The executive director of Gun Owners of America says he’s pleased with court arguments so far in the group’s lawsuit against the U.S. government’s ban of bump stocks.

In U.S. District Court in Kalamazoo, Michigan, a judge is expected within days to deliver his decision on a request for a temporary order blocking the ban.

The devices, which attach to rifles, were largely familiar only to gun collectors and enthusiasts until the horrific mass shooting at a concert in Las Vegas, where an attacker apparently used one to speed up the firing of his rifle.

On Oct. 1, 2017, Stephen Paddock armed himself with dozens of guns, took a room on the Las Vegas strip and opened fire on the Route 91 Harvest music festival. He fired more than 1,100 rounds, killing 58 and leaving 851 injured.

The Bureau of Alcohol, Tobacco, Firearms and Explosives responded by banning the devices, which prompted GOA to sue.

“The ban is so poorly written that it threatens the legality of AR-15s and other constitutionally protected firearms,” Erich Pratt explained in his report on the court case.

He said the group is seeking an order to prevent enforcement of the ban or “hundreds of thousands of innocent bump stock owners are … in danger of becoming felons.”

The GOA case was presented by attorney Rob Olson, who pointed out to the judge that the ATF previously had said bump stocks are legal.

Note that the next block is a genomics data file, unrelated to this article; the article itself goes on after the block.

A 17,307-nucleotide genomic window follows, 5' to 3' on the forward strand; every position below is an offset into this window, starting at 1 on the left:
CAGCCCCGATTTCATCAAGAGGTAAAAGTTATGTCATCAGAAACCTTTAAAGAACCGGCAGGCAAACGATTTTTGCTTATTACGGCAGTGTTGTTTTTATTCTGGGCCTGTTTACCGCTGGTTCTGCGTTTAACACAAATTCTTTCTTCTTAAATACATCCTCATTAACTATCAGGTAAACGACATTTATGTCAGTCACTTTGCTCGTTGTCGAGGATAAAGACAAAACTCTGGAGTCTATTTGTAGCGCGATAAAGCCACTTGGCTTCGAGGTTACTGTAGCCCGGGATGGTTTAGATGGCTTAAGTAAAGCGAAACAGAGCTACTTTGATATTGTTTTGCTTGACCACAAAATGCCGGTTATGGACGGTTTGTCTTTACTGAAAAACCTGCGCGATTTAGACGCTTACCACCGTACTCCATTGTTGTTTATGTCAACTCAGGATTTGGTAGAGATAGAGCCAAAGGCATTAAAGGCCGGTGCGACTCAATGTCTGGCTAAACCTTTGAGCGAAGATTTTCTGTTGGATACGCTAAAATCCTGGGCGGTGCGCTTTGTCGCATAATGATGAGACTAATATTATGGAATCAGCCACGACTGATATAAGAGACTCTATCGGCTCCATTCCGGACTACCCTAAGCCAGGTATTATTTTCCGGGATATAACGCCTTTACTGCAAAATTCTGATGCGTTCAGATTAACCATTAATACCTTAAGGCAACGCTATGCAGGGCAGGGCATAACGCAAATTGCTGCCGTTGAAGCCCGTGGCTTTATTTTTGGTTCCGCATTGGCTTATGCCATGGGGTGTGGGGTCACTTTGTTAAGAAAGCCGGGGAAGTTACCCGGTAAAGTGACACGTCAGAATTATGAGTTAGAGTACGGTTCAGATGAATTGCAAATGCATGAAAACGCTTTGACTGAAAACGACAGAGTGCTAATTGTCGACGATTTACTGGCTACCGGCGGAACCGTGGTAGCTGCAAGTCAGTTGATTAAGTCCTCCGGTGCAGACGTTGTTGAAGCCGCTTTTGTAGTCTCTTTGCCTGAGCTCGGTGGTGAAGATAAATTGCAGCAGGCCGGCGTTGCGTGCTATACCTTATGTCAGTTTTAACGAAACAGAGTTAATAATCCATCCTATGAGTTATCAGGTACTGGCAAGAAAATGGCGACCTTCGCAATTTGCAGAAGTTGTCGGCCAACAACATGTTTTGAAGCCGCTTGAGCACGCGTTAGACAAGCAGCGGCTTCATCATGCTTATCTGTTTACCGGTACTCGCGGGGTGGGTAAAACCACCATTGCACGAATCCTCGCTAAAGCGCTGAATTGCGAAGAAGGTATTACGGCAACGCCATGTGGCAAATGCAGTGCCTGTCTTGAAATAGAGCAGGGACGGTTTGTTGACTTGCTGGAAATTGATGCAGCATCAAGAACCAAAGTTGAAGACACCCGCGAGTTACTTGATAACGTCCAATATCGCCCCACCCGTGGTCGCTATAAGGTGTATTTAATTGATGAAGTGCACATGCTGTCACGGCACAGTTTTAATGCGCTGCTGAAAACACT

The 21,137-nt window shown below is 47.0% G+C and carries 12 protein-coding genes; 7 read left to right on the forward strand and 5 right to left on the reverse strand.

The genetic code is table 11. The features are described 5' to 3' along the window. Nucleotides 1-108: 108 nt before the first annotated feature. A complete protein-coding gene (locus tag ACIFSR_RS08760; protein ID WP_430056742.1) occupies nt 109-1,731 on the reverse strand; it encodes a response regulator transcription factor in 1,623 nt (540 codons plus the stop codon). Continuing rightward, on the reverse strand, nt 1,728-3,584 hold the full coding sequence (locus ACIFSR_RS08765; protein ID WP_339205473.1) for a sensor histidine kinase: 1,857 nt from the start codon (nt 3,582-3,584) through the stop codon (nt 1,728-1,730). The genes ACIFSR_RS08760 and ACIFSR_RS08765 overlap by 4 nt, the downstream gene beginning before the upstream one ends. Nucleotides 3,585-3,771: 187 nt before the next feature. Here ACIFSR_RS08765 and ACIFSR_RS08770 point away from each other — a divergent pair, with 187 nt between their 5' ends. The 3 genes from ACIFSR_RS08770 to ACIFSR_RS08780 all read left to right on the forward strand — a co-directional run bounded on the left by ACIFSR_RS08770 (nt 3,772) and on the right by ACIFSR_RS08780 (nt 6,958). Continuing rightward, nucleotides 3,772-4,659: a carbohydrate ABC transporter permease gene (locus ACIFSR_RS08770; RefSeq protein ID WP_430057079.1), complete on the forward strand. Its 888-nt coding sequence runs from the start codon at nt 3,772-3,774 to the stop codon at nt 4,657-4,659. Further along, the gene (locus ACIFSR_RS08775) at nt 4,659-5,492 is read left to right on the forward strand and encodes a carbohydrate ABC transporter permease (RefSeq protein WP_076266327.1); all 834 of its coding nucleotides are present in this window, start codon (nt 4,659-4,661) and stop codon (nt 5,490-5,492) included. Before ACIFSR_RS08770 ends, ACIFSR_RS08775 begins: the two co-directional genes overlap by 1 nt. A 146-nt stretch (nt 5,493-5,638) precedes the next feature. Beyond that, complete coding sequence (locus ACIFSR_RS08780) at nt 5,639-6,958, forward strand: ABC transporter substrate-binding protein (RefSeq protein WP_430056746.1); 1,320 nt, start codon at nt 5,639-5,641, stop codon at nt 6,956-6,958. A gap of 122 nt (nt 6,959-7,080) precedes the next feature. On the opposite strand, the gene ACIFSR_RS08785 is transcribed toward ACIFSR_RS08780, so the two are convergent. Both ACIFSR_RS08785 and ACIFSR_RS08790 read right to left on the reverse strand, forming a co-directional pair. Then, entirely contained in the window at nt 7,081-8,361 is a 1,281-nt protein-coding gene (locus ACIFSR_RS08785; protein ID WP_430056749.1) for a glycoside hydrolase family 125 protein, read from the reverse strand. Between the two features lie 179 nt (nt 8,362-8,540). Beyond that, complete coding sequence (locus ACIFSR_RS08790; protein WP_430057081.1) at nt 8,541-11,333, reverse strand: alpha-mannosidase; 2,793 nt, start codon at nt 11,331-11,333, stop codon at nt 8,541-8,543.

Pratt explained one of the points of argument was the doctrine of “Chevron deference.” It essentially calls on courts to give leeway to federal agencies when they want to define or redefine rules and regulations.

“Olson consistently made the point that the ATF did NOT deserve deference … that the agency was misapplying the federal statute regarding bump stocks … and, more importantly, that the ATF was effectively changing the statutory definition of what a machine gun is,” Pratt reported.

The lawyer also explained to the court that a bump stock does not allow an uninterrupted automatic cycle of fire like a machine gun. It allows repeated semi-automatic firing.

“Olson noted that while an untrained shooter could fire an automatic weapon with one hand – by simply pulling the trigger back – no person could repeatedly bump fire a semi-automatic weapon with just one hand,” he said.

Pratt explained that with a bump stock, the shooter creates the bump fire effect, which is a technique.

“But that’s not the case with a machine gun. A person who has never touched a gun could easily fire an automatic weapon because it’s the internal mechanism that actually allows repeated rounds to be fired ‘automatically,'” he said.

He said GOA “has repeatedly warned that the ATF’s ban on bump stocks can be easily used by a future anti-gun administration to ban most, if not all, semi-automatic rifles.”

“Olson repeated this warning to the judge and noted that the threat to AR-15s would inextricably follow from these regulations.”

The lawyer explained that a bump stock isn’t the only equipment that will produce that effect, and there are “household items that can be used to bump fire an AR-15 – such as, rubber bands, belt loops, etc.”

“If these regulations are eventually allowed to stand, gun owners need to beware,” he warned. “Don’t be surprised if the ATF – say, under a President Kamala Harris administration — deems that any homeowner who possesses both AR-15s and rubber bands has committed a felony because he or she has ‘constructively intent’ to build a machine gun.”

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